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City council progressives Helmer, Salih, won’t seek re-election in 2022 | CBC News

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Two progressive voices on London city council — councillors Mo Salih and Jesse Helmer — announced today in a joint statement that they will not seek re-election in 2022. 

The pair say they’re stepping aside to make room for other progressives to serve on city council. 

“Making space for new voices and diverse perspectives is how we renew the progressive movement,” said the statement released Wednesday. 

“We are proud of the progress we have made so far but we aren’t done yet,” said the statement. The statement said council needs to become more diverse: “London should have a council as diverse as our city.”

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Both councillors — Salih in Ward 3 and Helmer in Ward 4 — were first elected in 2014 and re-elected by wide margins in the 2018 municipal election. Helmer’s ward includes Old East Village while Salhi’s covers the northwest corner, roughly bordered by Dundas Street in the south and Highbury Street to the west. 

Salih, a black Muslim, told CBC News he believes stepping aside now will clear the way for new voices, and said a significant gap is the need for more women of colour to serve on council. Arielle Kayabaga, who was elected as a new councillor in Ward 13 in 2018, is currently the only other black London city councillor.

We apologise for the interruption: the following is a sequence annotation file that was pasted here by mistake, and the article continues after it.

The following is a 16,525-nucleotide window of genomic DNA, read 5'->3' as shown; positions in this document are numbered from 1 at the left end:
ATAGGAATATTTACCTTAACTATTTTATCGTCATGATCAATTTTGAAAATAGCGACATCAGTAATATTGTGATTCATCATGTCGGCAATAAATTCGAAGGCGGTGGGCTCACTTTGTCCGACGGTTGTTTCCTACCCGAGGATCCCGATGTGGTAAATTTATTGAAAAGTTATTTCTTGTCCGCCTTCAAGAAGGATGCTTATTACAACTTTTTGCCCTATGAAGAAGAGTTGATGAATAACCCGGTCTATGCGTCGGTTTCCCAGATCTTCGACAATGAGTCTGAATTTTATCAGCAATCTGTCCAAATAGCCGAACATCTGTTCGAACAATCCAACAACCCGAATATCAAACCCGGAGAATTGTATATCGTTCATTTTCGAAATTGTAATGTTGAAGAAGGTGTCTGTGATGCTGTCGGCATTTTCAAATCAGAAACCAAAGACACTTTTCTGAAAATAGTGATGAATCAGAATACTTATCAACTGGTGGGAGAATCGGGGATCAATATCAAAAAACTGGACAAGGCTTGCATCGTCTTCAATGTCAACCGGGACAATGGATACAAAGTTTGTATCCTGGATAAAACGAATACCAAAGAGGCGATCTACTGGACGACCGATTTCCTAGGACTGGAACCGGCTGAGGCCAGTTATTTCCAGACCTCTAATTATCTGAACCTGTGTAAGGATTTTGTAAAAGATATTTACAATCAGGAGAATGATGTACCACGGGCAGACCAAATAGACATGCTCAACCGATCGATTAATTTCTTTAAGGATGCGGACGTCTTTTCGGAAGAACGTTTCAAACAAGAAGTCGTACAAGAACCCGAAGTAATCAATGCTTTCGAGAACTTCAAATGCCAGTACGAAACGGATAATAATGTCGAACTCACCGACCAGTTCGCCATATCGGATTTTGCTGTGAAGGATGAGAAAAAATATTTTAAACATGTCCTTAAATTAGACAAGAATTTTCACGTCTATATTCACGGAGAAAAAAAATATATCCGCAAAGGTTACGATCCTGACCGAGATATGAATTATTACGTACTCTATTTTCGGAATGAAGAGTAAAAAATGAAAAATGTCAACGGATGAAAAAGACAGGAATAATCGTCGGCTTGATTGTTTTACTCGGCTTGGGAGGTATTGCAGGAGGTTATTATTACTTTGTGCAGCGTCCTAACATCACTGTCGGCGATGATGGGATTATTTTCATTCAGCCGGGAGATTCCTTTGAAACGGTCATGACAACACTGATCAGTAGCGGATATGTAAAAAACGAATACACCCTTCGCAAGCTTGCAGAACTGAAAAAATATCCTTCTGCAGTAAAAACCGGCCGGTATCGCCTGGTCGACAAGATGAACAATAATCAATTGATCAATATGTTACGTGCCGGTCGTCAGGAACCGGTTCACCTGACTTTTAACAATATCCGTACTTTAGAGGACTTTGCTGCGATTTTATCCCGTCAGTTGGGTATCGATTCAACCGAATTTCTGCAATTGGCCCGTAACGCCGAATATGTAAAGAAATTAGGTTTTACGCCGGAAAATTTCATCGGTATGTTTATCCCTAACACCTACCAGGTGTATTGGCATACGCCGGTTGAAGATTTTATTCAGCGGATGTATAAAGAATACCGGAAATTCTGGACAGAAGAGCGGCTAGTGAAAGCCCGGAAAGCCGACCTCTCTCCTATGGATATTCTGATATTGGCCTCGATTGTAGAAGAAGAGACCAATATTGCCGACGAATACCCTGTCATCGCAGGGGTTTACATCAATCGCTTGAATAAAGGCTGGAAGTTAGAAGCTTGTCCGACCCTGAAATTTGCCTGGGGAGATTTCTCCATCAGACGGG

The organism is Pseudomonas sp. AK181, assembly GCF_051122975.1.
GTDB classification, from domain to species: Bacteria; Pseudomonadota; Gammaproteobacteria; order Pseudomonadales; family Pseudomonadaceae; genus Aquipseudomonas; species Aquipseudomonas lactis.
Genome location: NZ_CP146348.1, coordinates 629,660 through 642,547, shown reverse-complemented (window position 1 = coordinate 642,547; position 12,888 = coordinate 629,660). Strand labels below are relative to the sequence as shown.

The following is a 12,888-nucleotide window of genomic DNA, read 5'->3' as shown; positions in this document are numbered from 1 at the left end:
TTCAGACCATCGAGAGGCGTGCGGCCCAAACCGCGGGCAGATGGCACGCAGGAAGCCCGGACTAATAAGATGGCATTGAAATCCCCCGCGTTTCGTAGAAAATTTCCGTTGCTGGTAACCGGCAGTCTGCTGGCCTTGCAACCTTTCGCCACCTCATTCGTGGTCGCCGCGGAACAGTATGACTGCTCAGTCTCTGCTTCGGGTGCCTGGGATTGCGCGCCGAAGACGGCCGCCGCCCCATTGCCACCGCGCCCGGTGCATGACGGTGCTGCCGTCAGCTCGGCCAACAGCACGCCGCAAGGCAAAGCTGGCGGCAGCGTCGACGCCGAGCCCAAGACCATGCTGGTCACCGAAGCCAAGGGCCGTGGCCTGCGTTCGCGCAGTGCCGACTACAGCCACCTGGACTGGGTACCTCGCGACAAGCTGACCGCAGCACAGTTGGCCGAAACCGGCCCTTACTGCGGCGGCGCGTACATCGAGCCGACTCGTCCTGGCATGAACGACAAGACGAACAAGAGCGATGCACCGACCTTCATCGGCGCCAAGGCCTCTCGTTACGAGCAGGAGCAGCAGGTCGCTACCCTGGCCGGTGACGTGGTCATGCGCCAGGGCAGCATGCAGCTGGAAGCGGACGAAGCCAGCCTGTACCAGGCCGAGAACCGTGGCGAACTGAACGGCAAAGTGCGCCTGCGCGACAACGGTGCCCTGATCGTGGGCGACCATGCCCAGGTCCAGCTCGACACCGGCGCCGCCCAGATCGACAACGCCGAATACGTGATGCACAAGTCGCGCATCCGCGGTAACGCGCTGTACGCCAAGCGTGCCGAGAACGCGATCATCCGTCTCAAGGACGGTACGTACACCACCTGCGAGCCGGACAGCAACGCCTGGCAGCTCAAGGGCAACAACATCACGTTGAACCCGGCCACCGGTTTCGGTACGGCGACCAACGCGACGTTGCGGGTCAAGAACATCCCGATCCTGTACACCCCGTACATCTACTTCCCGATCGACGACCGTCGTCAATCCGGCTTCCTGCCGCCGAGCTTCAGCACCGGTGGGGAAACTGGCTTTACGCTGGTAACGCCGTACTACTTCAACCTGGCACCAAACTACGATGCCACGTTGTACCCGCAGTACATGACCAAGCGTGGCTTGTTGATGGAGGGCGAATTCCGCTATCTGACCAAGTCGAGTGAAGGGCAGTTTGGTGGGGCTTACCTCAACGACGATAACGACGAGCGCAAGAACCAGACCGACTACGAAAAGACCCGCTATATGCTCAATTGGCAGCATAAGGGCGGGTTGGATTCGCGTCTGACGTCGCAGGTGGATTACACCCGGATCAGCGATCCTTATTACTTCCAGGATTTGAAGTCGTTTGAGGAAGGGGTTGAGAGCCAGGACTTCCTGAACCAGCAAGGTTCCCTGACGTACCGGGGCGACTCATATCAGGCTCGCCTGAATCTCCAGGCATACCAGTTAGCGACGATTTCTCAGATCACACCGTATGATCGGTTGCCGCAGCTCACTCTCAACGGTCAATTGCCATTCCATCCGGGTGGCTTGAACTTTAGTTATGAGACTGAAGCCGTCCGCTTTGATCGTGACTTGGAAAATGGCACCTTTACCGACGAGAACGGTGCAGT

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Salih said he didn’t have anyone specific in mind to run in his ward, but says he believes someone strong will emerge. 

“I believe there’s good people in the community and there’s good people who can win, who will bring diversity, who will bring the equity lens,” he said. 

As left-leaning councillors, both Salih and Helmer championed improving transit in London. Both voted to implement the entire Bus Rapid Transit system but only three of its five segments earned council support in 2019. 

Helmer served as deputy mayor from 2018 to 2020 while Salih chaired the police services board before stepping down in 2019. 

During that time Salih worked to end the controversial practice of “carding” — questioning people on the street without evidence they’d been involved in any crime. 

Salih said while he feels some progress has been made, he says there’s still more to do. 

“I don’t think anyone is thinking that the work has been done,” said Salih. “It’s not an easy go, pushing for change. These are challenging times for everyone in our community.” 

Salih said keeping Londoners safe and helping the local economy as the COVID-19 pandemic continues to unfold will be his priority for the remainder of his term. 

In a statement Mayor Ed Holder thanked both Salih and Helmer for their contributions to council, saying he was at first “surprised and disappointed” by their decision not to run then “completely supportive” when he learned why they’d decided not to run again.

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